Commission on Wartime Contracting in Iraq and Afghanistan (AP Photo/Alex Brandon) (Alex Brandon - AP)
By RICHARD LARDNER
WASHINGTON — President Barack Obama pledged nearly two years ago to fix the broken system of awarding and managing federal contracts. But a new report paints a grim picture of the government’s reliance on the private sector for support in war zones and urges a series of reforms to prevent more U.S. tax dollars from being wasted.
The Commission on Wartime Contracting concluded that the use of hired hands has become a “default option,” pointing to the estimated $177 billion spent since 2001 on contractors in Afghanistan and Iraq, according to a draft of the report expected to be released Thursday. Yet vigorous oversight and management of contractors by the Pentagon, State Department and U.S. Agency for International Development is too often “an administrative after-thought,“ the report said.
The bipartisan commission is urging Congress to provide the agencies with more people and authority to control this industrial army, which at times has nearly equaled the size of U.S. forces in Afghanistan and Iraq.
“Unless Congress provides resources to oversee and evaluate contractor performance, waste will continue and national objectives will suffer,” according to the draft report, obtained by The Associated Press. The investment “will be amply repaid in reduced waste and increased effectiveness” of war-zone contracting, it said.
Obama announced plans in March 2009 to curb the government’s appetite for contractors while also pledging to crack down on fraud, cost overruns and shoddy work. War-zone contracting is a major part of the government-wide problem that Obama targeted. The panel’s findings underscore the difficulty of enforcing changes to a business sector long dominated by well-connected companies, such as KBR Inc. and DynCorp International, that handle construction, transportation, food services, training and security in combat areas.
U.S. intelligence agencies also employ contractors, an arrangement that in recent weeks has produced serious diplomatic headaches. Raymond Allen Davis was working as a CIA security contractor in Pakistan when he shot and killed two armed men last month in the eastern city of Lahore. Davis’ connection to the spy agency is likely to further complicate the Obama administration’s efforts to free him from jail and continue to strain relations between the U.S. and Pakistan.
Created by Congress in 2008, the eight-member commission has broad authority to examine wartime spending, including military support contracts, reconstruction projects and private security companies. The new report is the panel’s second interim study. A final report to Congress with recommendations for improving government contracting in war zones is due this summer.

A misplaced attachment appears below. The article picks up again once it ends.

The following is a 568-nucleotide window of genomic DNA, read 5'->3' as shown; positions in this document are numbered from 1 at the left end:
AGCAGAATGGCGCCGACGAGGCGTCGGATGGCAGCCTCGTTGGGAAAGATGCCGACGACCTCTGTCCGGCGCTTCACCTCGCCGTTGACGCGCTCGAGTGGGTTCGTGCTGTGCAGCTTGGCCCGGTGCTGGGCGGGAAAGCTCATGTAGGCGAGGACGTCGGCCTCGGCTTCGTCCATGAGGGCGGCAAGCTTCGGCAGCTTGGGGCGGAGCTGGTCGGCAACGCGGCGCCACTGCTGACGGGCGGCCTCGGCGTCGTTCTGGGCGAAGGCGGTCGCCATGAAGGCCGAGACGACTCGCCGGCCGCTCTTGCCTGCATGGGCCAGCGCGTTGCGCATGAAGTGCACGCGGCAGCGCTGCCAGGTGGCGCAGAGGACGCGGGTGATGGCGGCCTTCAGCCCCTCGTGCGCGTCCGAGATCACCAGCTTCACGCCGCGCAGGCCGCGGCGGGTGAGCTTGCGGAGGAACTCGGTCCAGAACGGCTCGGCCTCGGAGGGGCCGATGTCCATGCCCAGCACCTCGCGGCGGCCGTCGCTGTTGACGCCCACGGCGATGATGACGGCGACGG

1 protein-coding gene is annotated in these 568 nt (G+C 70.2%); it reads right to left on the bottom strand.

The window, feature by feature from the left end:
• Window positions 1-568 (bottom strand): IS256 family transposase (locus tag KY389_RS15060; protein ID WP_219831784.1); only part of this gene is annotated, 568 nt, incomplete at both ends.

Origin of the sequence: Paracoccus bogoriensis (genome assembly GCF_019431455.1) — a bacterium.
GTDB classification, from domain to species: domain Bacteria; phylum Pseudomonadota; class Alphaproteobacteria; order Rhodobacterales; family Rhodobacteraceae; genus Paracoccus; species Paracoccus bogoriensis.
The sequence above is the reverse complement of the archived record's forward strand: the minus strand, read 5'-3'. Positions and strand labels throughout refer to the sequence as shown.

After scores of meetings, briefings and visits to Iraq and Afghanistan, the commission concluded that too many federal officials view contractors as a “free” source of labor paid from ample budgets supplied by Congress.
To underscore the consequences of this attitude, the report noted that the military tends to consider small construction projects as low-risk efforts. Yet in less than a year’s time, the Army and Air Force approved thousands of these minor projects in Afghanistan with a collective value of about $1 billion. Despite the overall price tag, the commission said no senior Pentagon official has monitored the growing construction costs or developed procedures for managing this surge in building.
The commission said that contractors have generally performed well in Afghanistan and Iraq. But bribes, kickbacks, and money laundering have marred their image. The commission noted that most money is lost to waste, as enormous amounts of cash have flowed into combat areas for support and reconstruction projects that can be unnecessary or poorly defined by the government.
“War by its nature entails waste,” the report said. “But the scale of the problems in Iraq and Afghanistan also reflects the toxic interplay of huge sums of money pumped into relatively small economies and an unprecedented reliance on contractors.”
Suspending or barring bad contractors from getting government work are powerful tools, the commission said, yet agencies don’t use them often enough. That’s in part because the suspension and debarment process is so cumbersome, especially in a war zone, where locating witnesses and compiling evidence is difficult. The result is that poor performing or misbehaving companies can keep getting more work, undercutting any incentive for them to improve.
When military and civilian government personnel rotate in and out of Afghanistan and Iraq, long-serving contractors often hold the most institutional memory. That makes effective management and oversight even more difficult, the commission said.
There is no central federal database for a definitive accounting of how much has been spent on contracts and grants to support the missions in Afghanistan and Iraq, according to the report. But the commission’s “conservative estimate” is that $177 billion has been committed since 2001.
Likewise, there is no definitive accounting of how much of this total has been lost to waste, fraud and abuse. The commission calculates that “tens of billions of dollars have failed to achieve their intended use in Iraq and Afghanistan.”
By the end of the 2010 budget year, there were nearly 200,000 contractor employees working in Afghanistan and Iraq compared to 202,100 U.S. military personnel, according to the commission.
Among the commission’s specific recommendations is the creation of a permanent inspector general to watch over war zone contracting, and requiring agencies to pay more attention to a company’s past performance before making new contract awards.
Commission on Wartime Contracting: http://www.wartimecontracting.gov/